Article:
• SLP`s generally do not incorporate long term planning or sustainability into its plans.
• Less than 10% of SLP`s are clear on how the SLP`s are communicated to stakeholders.
• The exclusivity and privacy of labour plans are a first step in wrong direction. This includes practical difficulties of obtaining the report and printing etc.
• SLP`s never talk about the history, of what happened before the start of the SLP, so efforts to drive transformation starts from scratch without consideration of past injustices.
• There are no contextual or ethnographic details to the SLP and therefore it is unlikely that the SLP will be able to address the core transformational issues.
• SLP`s do not have baselines from which they operate and targets are changed regularly thus not being able to track their effectiveness.
• They do not devote equal attention to negative and positive social impacts in that exclusion of negative impacts reduce the SLP to a sales pitch.
• The correlation between impact of mining and benefits of the SLP are not always clear.
• SLP`s do not cater for population influx and recognition that the community fundamentally changes with the introduction of mining operations.
• Amendments to the SLP are not required by law beyond the approval of the minister and no reasoning is provided for why targets or projects are changed.
• The language of the SLP is always in English and never translated to local languages thus excluding a significant portion of the community.
• 25% of SLP`s link the performance of commodity prices to their ability to deliver on the commitments in the SLP.
By the Legislators own admission when faced with evidence presented before the committee that SLP mitigation measures have not worked, with the failures of Lonmin in Marikana serving as a case in point, the committee said in its report of the hearings of 5 June 2013:
“When we conduct oversights, we come back depressed. Because before you enter into a mine, you walk through a sea of poverty. ... In our own experience these Social and Labour Plans are indeed not implemented...Mining communities lament that here, within our area we extract the wealth of the country but there is no drop that comes back to us as the mining community.”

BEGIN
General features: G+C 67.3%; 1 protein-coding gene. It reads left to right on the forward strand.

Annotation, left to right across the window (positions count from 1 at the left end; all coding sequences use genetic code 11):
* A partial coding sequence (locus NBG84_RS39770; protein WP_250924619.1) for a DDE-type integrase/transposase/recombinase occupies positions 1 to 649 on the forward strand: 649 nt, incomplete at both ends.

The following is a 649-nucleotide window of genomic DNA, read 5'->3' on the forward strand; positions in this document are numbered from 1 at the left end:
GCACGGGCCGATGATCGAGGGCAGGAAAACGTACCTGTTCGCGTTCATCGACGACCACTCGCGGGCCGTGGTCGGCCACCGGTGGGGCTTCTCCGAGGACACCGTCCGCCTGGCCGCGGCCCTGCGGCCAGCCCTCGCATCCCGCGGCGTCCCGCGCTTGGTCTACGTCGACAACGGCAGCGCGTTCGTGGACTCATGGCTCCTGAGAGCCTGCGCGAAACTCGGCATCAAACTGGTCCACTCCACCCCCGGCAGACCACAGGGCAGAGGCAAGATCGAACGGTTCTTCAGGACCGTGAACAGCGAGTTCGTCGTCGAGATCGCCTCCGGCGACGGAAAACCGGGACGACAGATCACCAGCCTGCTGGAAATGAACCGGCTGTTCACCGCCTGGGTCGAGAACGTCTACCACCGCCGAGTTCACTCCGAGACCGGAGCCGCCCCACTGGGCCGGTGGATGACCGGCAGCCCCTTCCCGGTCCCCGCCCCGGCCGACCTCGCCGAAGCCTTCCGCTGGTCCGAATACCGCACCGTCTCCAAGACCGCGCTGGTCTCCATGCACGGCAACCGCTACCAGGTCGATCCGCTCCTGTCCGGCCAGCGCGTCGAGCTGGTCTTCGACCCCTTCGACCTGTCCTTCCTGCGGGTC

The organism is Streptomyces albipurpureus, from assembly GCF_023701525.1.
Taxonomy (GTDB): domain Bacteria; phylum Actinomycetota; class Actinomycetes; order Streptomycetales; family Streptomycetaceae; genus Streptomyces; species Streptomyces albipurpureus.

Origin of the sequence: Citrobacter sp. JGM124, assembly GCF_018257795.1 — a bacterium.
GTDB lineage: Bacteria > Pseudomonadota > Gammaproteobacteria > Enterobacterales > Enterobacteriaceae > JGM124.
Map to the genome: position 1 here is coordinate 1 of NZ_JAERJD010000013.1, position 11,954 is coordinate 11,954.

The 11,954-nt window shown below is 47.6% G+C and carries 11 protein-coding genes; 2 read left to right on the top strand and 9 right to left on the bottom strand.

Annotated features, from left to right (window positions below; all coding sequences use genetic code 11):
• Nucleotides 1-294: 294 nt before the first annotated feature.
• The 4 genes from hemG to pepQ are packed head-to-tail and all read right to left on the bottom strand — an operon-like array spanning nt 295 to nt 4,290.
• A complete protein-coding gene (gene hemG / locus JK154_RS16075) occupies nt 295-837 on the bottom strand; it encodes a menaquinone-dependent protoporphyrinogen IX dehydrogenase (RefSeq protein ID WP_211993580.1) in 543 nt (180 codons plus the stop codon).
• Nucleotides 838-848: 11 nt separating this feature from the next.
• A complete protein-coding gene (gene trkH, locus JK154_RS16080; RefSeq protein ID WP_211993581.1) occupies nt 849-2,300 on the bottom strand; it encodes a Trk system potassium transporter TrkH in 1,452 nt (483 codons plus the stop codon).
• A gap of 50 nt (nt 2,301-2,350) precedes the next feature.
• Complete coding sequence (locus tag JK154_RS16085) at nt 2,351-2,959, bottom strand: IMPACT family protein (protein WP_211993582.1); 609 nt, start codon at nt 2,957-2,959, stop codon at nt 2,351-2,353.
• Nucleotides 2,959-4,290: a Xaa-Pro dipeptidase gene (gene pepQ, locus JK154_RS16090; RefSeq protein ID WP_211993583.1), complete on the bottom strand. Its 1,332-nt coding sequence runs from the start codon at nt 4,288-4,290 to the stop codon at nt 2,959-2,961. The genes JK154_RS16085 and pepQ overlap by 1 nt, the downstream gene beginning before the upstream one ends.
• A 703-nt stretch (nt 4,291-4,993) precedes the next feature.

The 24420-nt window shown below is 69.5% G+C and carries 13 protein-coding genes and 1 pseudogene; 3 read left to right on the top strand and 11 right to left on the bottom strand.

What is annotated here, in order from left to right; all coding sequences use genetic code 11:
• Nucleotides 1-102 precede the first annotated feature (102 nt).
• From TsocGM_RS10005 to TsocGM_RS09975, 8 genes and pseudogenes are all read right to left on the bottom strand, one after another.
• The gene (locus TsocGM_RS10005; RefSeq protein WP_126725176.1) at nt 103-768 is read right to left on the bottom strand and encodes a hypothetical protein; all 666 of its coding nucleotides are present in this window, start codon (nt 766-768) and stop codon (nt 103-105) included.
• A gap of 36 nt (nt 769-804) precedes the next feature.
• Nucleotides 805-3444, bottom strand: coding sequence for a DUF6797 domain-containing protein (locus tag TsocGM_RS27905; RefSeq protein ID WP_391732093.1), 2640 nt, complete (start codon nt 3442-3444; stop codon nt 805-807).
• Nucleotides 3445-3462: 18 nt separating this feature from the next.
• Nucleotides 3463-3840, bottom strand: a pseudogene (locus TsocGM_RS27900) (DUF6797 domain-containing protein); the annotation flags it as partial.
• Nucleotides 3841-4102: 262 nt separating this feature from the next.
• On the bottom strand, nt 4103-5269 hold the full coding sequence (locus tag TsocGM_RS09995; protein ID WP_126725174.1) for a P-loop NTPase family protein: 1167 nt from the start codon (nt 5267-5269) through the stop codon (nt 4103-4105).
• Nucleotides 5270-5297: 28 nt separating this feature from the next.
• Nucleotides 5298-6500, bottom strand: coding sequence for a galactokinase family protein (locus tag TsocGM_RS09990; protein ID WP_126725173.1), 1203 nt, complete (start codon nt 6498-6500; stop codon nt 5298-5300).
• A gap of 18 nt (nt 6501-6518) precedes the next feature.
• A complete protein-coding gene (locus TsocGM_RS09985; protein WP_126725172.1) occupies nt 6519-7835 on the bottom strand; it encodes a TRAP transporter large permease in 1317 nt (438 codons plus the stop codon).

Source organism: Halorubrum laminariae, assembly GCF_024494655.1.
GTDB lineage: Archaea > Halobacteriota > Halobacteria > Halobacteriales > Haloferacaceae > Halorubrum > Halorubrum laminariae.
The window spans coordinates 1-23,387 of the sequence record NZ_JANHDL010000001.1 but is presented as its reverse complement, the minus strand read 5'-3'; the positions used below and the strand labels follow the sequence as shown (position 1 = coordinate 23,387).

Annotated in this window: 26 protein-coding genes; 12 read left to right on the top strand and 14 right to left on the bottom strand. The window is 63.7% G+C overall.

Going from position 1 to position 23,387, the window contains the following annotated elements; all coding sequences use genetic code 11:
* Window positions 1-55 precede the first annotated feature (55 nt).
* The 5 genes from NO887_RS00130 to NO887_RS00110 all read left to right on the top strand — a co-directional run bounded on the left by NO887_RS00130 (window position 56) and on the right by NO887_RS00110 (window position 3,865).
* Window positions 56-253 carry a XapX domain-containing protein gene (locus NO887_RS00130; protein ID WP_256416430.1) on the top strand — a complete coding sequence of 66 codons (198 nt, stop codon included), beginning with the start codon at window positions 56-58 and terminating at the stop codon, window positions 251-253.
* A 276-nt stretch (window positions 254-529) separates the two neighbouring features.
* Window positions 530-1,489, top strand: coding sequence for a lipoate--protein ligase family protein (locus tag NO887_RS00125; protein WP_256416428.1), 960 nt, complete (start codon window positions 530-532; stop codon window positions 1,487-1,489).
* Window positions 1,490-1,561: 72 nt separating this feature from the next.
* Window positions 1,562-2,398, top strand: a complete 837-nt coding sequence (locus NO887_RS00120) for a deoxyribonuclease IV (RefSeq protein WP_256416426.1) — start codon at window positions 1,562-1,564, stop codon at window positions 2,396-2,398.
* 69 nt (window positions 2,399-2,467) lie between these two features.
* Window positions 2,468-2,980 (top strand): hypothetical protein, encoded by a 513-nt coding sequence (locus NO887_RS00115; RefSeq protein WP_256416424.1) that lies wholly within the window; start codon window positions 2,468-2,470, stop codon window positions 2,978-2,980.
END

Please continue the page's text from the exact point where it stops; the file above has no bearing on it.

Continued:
The legislation and regulation of SLP`s thus provides a perfect circular outcome that facilitates and countenances a system that fails to deliver on its constitutional mandate. The law was proposed by the DMR, as specifically vague and virtually unenforceable, adopted and passed into law by the legislature, knowing full well that its outcomes, being vague and ambiguous cannot be guaranteed, thus limiting the oversight it could enforce on the DMR and leaving the constitutional imperative of transformation in terms of substantial equality as a non-starter. A perfect systemic failure which allows the DMR, the Legislator and the Corporate to all be able to show compliance while actually not delivering anything substantial.
In AASA`s Precious Metals II, A Systemic Inequality Report, the Mapela case study, with its longitudinal approach is well placed to capture this failure as it shows that over the long term, no substantial transformation has taken place, indeed the life circumstances of the community of Mapela has regressed.
SLP`s and its failures are thus a good case study of a systemic inequality, that is allowed to exist, unchecked, unregulated and endorsed by legislation.
Christopher Rutledge is the Mining and Extractives Coordinator at ActionAid South Africa. Follow ActionAid South Africa on Facebook, Twitter and Instagram. AASA is member of ActionAid International, a global movement of people working together to further human rights and eradicate poverty